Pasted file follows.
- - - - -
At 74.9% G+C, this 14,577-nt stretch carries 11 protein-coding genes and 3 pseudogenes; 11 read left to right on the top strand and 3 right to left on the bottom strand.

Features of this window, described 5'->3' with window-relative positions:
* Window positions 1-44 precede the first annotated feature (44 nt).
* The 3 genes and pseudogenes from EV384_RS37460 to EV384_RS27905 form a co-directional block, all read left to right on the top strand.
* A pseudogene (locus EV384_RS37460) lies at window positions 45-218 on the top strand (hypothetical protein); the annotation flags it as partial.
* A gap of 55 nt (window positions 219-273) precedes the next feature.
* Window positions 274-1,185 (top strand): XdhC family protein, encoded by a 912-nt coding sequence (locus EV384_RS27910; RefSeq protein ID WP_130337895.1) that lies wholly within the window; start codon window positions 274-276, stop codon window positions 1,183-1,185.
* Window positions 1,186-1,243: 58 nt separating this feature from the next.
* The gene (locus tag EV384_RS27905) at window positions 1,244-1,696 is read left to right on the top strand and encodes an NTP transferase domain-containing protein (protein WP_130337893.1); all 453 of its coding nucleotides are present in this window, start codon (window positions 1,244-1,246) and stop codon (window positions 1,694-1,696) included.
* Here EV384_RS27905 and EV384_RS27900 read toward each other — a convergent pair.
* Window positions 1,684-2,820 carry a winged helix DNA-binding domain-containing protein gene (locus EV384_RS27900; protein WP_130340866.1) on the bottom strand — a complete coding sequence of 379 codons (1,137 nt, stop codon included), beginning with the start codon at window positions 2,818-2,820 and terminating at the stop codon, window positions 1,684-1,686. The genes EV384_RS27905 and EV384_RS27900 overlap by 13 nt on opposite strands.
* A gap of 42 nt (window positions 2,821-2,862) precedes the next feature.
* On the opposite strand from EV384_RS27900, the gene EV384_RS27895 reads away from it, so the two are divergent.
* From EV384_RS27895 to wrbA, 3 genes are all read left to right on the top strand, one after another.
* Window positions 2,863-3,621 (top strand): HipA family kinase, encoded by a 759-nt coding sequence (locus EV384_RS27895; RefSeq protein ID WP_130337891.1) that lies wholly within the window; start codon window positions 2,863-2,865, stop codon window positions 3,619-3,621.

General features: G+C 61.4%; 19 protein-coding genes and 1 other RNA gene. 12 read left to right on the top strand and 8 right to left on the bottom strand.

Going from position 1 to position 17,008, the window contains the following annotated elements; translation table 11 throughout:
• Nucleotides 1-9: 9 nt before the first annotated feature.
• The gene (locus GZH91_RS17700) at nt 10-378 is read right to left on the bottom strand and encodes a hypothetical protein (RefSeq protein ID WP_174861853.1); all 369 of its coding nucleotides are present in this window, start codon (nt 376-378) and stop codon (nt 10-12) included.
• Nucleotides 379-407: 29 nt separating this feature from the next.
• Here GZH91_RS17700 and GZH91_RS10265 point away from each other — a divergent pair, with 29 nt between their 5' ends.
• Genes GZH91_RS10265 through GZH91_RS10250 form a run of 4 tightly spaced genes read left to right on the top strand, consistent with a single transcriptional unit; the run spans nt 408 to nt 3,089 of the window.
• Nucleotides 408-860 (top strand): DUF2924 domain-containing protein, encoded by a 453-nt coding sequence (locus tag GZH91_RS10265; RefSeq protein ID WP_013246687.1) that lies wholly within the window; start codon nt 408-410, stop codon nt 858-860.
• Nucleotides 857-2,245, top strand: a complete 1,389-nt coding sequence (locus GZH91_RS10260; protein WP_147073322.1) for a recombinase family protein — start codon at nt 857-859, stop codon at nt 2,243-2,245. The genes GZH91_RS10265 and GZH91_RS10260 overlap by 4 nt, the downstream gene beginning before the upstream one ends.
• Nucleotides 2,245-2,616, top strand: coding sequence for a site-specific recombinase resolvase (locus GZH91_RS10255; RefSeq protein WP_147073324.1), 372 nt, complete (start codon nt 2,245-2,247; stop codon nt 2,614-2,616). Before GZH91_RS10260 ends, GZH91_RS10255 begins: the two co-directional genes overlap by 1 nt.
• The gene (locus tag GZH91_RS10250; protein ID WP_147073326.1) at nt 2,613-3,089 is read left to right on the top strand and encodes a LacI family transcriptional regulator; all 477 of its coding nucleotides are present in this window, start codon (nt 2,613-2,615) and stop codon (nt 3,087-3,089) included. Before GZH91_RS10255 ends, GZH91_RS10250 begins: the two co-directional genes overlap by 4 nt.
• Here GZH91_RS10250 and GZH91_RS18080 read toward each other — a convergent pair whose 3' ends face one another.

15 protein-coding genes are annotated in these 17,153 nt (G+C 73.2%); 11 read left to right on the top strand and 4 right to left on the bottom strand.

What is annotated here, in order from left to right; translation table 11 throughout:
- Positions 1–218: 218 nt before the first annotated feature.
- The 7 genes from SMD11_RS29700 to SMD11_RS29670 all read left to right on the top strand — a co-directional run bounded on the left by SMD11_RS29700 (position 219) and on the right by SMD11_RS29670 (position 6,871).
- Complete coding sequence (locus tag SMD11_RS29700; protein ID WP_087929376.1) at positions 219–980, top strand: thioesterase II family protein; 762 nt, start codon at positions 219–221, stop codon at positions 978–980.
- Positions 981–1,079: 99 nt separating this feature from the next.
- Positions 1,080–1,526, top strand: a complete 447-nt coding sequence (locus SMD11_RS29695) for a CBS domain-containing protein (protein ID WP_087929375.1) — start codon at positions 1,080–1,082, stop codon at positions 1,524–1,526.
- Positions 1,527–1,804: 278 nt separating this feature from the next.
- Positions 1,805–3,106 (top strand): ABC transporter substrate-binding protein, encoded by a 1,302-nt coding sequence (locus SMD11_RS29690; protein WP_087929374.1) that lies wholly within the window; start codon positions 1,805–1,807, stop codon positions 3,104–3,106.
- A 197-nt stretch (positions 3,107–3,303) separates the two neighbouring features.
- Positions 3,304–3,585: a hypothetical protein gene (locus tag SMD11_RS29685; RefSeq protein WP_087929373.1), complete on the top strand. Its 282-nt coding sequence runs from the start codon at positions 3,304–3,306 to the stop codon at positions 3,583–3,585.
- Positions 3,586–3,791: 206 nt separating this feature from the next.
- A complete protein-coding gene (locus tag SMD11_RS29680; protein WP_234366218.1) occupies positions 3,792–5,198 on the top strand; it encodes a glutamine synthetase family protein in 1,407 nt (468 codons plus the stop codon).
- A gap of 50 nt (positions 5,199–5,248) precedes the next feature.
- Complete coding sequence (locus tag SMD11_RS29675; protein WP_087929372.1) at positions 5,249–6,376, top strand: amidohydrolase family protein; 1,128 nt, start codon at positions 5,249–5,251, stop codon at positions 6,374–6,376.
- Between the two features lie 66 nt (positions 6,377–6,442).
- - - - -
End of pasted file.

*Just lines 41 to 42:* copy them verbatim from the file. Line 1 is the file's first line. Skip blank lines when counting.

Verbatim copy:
- A gap of 50 nt (positions 5,199–5,248) precedes the next feature.
- Complete coding sequence (locus tag SMD11_RS29675; protein WP_087929372.1) at positions 5,249–6,376, top strand: amidohydrolase family protein; 1,128 nt, start codon at positions 5,249–5,251, stop codon at positions 6,374–6,376.